Hard-charging student Agnieszka (Janda) wants to make a thesis film for Polish television about a faded Communist ideologue from the 1950s, a heroic bricklayer named Birkut (Radziwilowicz). After viewing censored footage of Birkut in his prime, as he leads a team of laborers erecting a government home in record time, Agnieszka is driven to know what led to his fall from favor. Thus begins an odyssey into her country's disturbing past.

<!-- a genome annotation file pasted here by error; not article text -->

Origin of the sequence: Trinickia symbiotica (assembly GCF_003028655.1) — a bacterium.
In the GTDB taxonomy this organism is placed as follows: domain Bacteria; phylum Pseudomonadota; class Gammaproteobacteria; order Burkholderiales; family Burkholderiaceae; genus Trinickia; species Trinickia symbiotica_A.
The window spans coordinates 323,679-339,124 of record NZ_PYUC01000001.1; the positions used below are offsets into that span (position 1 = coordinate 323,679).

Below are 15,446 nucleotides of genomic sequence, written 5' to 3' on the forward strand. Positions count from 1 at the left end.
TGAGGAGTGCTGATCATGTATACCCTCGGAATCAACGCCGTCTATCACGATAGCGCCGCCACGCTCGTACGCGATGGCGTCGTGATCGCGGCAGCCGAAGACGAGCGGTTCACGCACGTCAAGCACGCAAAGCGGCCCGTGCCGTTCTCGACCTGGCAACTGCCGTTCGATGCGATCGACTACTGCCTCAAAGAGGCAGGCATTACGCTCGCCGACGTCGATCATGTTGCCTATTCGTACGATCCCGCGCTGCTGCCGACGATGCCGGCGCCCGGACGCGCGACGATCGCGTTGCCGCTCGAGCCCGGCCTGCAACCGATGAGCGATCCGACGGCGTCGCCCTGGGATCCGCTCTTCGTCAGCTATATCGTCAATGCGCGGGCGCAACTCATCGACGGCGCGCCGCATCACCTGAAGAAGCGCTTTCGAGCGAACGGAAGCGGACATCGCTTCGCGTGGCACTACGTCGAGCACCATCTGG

One of Wajda's most politically daring films, "Marble" was censored upon release, yet it resonates with the same animus for corruption that ultimately drove the Soviets from power. Agnieszka's difficulties with a wary producer and the reluctance of her interview subjects to speak on-camera parallel the story of an idealized worker, movingly depicted by Radziwilowicz, banished for challenging Party authority. Employing a "Citizen Kane"-like story structure, Wajda cleverly satirizes both the filmmaking impulse as well as government distortions of truth.